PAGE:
Cannabis and cannabinoid drugs are central agents that are used widely recreationally and are employed broadly for treating psychiatric conditions. Cannabinoids primarily act by stimulating presynaptic CB1 receptors (CB1Rs), the most abundant G-protein-coupled receptors in brain. CB1R activation decreases neurotransmitter release by inhibiting presynaptic Ca2+ channels and induces long-term plasticity by decreasing cellular cAMP levels. Here we identified an unanticipated additional mechanism of acute cannabinoid signaling in presynaptic terminals that regulates the size of synaptic vesicle pools available for neurotransmitter release. Specifically, we show that activation of CB1Rs in human and mouse neurons rapidly recruits vesicles to nerve terminals by suppressing the cAMP-dependent phosphorylation of synapsins. We confirmed this unanticipated mechanism using conditional deletion of synapsin-1, the predominant synapsin isoform in human neurons, demonstrating that synapsin-1 significantly contributes to the CB1R-dependent regulation of neurotransmission. Interestingly, acute activation of the Gi-DREADD hM4D mimics the effect of CB1R activation in a synapsin-1-dependent manner, suggesting that the control of synaptic vesicle numbers by synapsin-1 phosphorylation is a general presynaptic mechanism of neuromodulation. Thus, we uncovered a CB1R-dependent presynaptic mechanism that rapidly regulates the organization and neurotransmitter release properties of synapses.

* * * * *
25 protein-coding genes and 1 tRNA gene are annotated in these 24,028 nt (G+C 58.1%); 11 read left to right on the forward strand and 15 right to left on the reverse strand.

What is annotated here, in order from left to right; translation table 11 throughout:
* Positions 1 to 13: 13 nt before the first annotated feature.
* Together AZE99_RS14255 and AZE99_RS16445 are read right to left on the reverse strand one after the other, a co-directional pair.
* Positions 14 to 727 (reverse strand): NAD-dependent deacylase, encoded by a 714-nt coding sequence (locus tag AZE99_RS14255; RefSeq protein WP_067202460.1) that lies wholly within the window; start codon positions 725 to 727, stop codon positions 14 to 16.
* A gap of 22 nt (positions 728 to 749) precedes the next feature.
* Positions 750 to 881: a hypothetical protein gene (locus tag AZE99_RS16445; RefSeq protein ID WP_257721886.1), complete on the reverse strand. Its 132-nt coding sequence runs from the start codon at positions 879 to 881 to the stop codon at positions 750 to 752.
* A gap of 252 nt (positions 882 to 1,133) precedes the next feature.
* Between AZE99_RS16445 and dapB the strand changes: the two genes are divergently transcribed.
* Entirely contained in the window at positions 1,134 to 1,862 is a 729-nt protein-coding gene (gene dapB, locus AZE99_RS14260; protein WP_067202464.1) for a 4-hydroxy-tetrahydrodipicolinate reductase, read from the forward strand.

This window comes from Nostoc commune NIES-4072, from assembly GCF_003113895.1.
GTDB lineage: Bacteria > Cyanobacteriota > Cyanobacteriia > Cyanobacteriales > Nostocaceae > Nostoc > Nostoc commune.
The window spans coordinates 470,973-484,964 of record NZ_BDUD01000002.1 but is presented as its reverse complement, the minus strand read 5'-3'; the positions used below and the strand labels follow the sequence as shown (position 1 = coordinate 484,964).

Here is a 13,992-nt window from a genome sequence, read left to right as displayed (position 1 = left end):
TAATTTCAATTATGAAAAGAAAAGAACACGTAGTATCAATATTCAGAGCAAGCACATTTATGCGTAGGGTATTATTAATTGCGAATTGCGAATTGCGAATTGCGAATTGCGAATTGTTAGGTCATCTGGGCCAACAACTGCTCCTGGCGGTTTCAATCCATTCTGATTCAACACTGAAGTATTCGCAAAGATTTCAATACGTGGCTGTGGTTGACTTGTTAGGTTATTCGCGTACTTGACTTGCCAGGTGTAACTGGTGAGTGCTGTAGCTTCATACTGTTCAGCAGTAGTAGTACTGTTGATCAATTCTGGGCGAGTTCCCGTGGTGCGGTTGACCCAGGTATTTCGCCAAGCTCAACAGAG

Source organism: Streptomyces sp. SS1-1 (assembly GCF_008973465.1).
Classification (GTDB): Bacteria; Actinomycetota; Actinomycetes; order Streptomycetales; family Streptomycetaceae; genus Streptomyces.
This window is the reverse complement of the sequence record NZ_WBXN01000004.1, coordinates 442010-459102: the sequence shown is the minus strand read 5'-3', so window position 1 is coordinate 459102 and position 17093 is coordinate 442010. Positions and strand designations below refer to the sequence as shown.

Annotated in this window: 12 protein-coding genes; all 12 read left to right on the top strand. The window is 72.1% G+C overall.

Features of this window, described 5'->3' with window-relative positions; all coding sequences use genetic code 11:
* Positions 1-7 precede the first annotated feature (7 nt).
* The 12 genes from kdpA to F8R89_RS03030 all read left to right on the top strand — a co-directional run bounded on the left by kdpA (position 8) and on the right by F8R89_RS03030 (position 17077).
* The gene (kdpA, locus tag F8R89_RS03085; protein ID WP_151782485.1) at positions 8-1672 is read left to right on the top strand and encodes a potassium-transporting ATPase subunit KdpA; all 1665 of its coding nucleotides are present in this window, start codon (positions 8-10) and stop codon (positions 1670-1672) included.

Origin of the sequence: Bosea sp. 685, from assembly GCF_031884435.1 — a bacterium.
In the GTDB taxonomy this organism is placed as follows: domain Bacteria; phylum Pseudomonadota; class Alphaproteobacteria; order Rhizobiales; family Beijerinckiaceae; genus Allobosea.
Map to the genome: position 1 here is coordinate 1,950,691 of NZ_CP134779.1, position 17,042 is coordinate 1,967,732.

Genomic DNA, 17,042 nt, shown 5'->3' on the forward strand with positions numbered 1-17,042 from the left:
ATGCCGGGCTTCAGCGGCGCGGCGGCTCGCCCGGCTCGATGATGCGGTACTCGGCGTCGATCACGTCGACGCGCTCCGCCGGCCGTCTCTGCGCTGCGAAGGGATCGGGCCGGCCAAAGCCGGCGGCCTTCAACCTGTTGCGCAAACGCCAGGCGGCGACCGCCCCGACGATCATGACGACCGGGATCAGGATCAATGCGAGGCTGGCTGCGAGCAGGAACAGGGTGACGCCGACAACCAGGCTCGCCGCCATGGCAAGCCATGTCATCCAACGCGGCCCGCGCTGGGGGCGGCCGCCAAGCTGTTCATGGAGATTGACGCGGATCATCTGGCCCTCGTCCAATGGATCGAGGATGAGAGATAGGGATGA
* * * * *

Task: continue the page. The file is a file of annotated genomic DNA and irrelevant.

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This work was supported by grants from the NIH (MH092931 and AG010770 to TCS), from the German Research Council (DFG PA 2110/1-1 to CP), and the DFG Reinhart Koselleck Project and SFB958 (to CR). We thank Drs Louise Giam and Xiao Du for sharing their unpublished RNA-sequencing data, Dr Sean Aric Merrill for helping with STORM microscopy, Dr Amber Nabet and Sofia Essayan-Perez for advice.
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Patzke, C., Dai, J., Brockmann, M.M. et al. Cannabinoid receptor activation acutely increases synaptic vesicle numbers by activating synapsins in human synapses. Mol Psychiatry 26, 6253–6268 (2021). https://doi.org/10.1038/s41380-021-01095-0